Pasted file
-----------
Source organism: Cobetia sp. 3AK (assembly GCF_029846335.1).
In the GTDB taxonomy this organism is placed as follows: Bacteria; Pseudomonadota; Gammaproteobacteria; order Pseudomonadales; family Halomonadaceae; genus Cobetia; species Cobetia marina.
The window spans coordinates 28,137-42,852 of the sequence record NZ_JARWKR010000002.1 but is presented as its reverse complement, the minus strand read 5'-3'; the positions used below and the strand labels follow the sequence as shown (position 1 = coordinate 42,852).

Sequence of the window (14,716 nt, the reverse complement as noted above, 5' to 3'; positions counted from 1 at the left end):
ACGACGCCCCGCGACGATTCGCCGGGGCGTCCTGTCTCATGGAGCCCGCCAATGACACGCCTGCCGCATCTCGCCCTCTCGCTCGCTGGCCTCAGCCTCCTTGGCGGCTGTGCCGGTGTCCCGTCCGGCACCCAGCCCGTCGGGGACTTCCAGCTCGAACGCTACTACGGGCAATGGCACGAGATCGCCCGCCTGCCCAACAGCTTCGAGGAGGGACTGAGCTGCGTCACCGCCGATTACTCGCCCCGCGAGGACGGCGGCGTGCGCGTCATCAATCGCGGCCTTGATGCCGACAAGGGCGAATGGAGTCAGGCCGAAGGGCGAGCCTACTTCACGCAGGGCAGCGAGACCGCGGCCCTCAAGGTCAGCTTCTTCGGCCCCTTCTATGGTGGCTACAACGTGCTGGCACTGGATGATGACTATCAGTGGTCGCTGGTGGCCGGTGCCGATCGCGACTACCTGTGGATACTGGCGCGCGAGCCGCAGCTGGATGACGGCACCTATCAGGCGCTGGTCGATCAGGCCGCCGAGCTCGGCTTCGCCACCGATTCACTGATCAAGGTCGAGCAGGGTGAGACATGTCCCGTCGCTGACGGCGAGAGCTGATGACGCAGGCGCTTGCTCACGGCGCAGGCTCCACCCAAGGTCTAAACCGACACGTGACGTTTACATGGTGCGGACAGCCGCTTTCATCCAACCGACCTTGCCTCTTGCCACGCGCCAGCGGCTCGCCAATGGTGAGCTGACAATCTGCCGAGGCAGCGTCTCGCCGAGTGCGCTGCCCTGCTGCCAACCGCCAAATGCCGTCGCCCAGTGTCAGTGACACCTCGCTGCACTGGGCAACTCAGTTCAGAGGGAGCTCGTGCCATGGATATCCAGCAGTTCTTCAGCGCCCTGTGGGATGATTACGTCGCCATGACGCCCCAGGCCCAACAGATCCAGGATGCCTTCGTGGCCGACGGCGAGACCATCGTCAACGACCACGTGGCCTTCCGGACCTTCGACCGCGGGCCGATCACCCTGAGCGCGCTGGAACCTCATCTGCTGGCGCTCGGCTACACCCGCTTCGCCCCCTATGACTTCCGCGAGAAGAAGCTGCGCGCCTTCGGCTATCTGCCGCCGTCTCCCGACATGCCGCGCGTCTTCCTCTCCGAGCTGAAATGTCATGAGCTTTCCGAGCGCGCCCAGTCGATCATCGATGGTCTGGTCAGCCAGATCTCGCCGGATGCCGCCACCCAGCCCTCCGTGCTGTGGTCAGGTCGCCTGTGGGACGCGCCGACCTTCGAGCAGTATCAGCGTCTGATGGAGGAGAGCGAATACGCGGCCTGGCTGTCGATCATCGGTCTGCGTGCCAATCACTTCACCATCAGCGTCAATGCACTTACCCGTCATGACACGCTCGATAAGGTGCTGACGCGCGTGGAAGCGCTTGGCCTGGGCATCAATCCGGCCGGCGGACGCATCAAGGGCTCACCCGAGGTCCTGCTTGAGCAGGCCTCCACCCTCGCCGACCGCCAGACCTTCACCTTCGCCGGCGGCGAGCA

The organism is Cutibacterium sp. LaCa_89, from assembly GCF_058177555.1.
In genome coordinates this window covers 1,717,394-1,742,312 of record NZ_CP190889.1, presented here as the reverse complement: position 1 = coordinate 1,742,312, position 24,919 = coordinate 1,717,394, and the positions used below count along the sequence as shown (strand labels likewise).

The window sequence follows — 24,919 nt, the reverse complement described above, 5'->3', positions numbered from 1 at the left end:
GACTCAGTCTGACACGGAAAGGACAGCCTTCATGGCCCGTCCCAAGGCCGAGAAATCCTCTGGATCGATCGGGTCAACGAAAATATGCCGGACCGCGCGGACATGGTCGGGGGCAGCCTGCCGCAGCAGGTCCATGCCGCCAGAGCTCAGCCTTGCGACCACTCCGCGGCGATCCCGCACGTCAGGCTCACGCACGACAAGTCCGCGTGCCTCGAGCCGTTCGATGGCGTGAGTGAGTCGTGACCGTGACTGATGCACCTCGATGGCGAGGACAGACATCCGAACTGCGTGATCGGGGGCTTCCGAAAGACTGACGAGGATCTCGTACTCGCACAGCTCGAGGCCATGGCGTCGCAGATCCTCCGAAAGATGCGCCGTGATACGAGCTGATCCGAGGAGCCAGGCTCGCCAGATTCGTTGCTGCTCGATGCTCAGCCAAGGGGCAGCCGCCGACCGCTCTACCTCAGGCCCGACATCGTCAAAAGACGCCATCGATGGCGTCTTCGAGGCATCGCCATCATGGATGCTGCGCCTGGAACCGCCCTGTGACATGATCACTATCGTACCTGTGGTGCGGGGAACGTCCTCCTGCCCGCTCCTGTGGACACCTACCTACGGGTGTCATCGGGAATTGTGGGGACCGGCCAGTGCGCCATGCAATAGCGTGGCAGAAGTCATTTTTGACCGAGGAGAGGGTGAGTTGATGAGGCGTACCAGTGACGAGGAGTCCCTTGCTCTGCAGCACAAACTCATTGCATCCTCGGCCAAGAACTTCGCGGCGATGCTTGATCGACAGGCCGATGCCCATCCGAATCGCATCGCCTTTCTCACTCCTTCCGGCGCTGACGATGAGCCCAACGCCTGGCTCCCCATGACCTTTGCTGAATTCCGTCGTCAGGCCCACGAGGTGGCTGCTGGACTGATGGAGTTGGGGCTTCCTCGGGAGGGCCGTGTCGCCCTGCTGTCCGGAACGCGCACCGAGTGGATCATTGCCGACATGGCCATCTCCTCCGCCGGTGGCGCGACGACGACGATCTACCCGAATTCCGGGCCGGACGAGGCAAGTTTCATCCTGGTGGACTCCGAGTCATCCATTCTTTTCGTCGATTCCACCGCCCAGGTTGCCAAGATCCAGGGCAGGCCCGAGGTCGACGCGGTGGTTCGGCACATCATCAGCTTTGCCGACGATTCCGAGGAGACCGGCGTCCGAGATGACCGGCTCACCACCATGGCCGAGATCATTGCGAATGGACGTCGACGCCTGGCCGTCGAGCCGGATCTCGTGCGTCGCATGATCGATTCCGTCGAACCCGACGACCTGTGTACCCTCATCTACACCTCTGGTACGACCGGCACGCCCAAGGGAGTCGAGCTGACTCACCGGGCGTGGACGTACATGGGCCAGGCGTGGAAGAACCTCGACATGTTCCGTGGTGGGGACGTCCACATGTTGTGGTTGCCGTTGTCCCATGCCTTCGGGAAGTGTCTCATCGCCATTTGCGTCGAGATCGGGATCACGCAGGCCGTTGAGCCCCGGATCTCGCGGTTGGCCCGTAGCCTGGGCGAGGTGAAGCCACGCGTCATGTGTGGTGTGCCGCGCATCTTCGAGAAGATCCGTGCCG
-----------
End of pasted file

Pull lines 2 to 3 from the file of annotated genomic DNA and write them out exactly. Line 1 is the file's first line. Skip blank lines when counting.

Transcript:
In the GTDB taxonomy this organism is placed as follows: Bacteria; Pseudomonadota; Gammaproteobacteria; order Pseudomonadales; family Halomonadaceae; genus Cobetia; species Cobetia marina.
The window spans coordinates 28,137-42,852 of the sequence record NZ_JARWKR010000002.1 but is presented as its reverse complement, the minus strand read 5'-3'; the positions used below and the strand labels follow the sequence as shown (position 1 = coordinate 42,852).